Crackdown on looting
New Orleans police ordered to stop saving lives and start saving property
1 September 2005
New Orleans Mayor Ray Nagin ordered nearly the entire active police force in the flood-ravaged city to abandon rescue operations Wednesday night and focus on efforts to halt looting. The decision came in response to mounting pressure from sensationalized media coverage which is increasingly placing emphasis on the property damage done by looters, suggesting that it has become nearly as significant a social problem as the virtual destruction of the city by Hurricane Katrina.
Nagin said that looters “are starting to get closer to heavily populated areas—hotels, hospitals, and we’re going to stop it right now.” He assigned 1,500 police to anti-looting duty. The Associated Press reported, “The number of officers called off the search-and-rescue mission amounts to virtually the entire police force in New Orleans.”
The order came only hours after Nagin warned that the death toll in New Orleans might rise to the “thousands” once the bodies of those trapped in their homes by the flood waters begin to be recovered. Thousands of people have been rescued from rooftops and attics over the past two days, but efforts to save other survivors will be drastically curtailed as a result of the new focus on saving property.
Louisiana Governor Kathleen Blanco said she would order National Guardsmen redeployed to stop looters as soon as federal emergency personnel were on scene to take over evacuations and rescues. “We will restore law and order,” the Democratic governor declared. “What angers me the most is that disasters like this often bring out the worst in people. I will not tolerate this kind of behavior.”
The media focus on the looting escalated throughout Wednesday, with the cable television networks, in particular, broadcasting and rebroadcasting the same footage of looters, mainly young black people, emerging from flood-damaged stores, goods in hand.
There is a definite social significance to such coverage, which grossly distorts the reality of the worst natural disaster in American history. It demonstrates that under the profit system, private property counts for far more than human life.
The sensationalized press coverage has an obvious political purpose: to demonize the victims of Hurricane Katrina and whip up the basest sentiments, including racism. In this way, the media helps justify the policy already decided on by the American ruling class and the Bush administration—to carry out only the most perfunctory recovery efforts and leave the vast majority of working class victims of the catastrophe to fend for themselves.
It is noteworthy that only 12 hours before he ordered the police mobilization, Mayor Nagin brusquely rejected a question about looting from Matt Lauer, host of NBC’s Today program, telling him the media was grossly exaggerating the significance of a relative handful of people taking television sets and other electronic goods. The bulk of the “theft,” he pointed out, was desperate people taking food, bottled water and clothing to meet their immediate needs.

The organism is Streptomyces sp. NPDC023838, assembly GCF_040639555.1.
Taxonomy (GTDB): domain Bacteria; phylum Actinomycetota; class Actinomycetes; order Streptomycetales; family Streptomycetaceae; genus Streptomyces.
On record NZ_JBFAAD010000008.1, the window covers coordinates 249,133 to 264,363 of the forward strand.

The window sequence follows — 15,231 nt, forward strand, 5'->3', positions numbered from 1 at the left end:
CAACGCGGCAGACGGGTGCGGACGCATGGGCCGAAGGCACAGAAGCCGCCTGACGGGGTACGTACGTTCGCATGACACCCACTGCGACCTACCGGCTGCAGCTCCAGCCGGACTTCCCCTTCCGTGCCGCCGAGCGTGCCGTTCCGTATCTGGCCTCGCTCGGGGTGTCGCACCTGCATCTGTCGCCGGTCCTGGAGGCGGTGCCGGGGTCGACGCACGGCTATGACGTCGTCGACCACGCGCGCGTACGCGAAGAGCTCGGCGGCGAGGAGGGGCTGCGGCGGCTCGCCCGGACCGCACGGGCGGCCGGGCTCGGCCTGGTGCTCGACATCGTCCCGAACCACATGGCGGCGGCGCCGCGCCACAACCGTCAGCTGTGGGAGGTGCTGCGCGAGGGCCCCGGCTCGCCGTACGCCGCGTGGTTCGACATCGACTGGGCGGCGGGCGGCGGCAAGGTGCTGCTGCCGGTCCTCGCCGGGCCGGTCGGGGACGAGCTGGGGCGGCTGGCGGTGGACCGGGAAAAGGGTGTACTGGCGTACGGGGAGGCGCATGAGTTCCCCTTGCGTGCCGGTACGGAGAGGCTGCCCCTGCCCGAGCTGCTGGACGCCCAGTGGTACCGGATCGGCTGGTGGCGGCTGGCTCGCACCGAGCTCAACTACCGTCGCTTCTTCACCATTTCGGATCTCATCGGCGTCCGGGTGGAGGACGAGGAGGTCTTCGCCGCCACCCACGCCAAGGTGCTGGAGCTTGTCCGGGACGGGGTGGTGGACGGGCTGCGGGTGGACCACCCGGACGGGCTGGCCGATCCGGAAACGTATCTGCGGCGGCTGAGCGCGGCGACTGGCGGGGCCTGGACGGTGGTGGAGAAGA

In a subsequent press interview, Nagin said, “It’s really difficult because my opinion of the looting is it started with people running out of food, and you can’t really argue with that too much. Then it escalated to this kind of mass chaos where people are taking electronic stuff and all that.”
A report in Wednesday’s New York Times confirmed this account, describing the scene at the Super Wal-Mart on Tchoupitoulas Street in the Lower Garden District of New Orleans, where dozens of people were taking goods from the store with the tacit consent of both the store management and local police and firefighters. The store initially opened its doors to supply food to the rescue workers, but was then invaded by local residents, most of them in search of food and clothing.
One woman, accompanied by her teenage daughter, told the Times, “Ain’t nobody stealing anything. They said, ‘Take what you need,’ because the levee is a-busting. It’s about to flood and everything is going to be ruined anyway.” A young man told the newspaper, “We need clothes and food. The police are letting everybody go in and get what they need. They’re not letting you get TV’s and stuff, but the people are overpowering them.”
Like all such events, the hurricane disaster has an enormous social component, revealing what American society is made of. Contrary to Governor Blanco, however, the “worst in people” is shown in the lack of preparation by the authorities and their relative indifference to the suffering inflicted on several million people by the high winds, storm surge and flooding.
When it comes to theft, the looting of consumer goods from a few retail stores in impoverished New Orleans can hardly compare with the profiteering already under way on the part of big business. The price-gouging on gasoline sales alone—the retail price has jumped $1 a gallon in some areas—has robbed billions of dollars from working people all over the United States. But no oil company executives or gasoline distributors are being vilified on the media, let alone hunted down by police and National Guardsmen.
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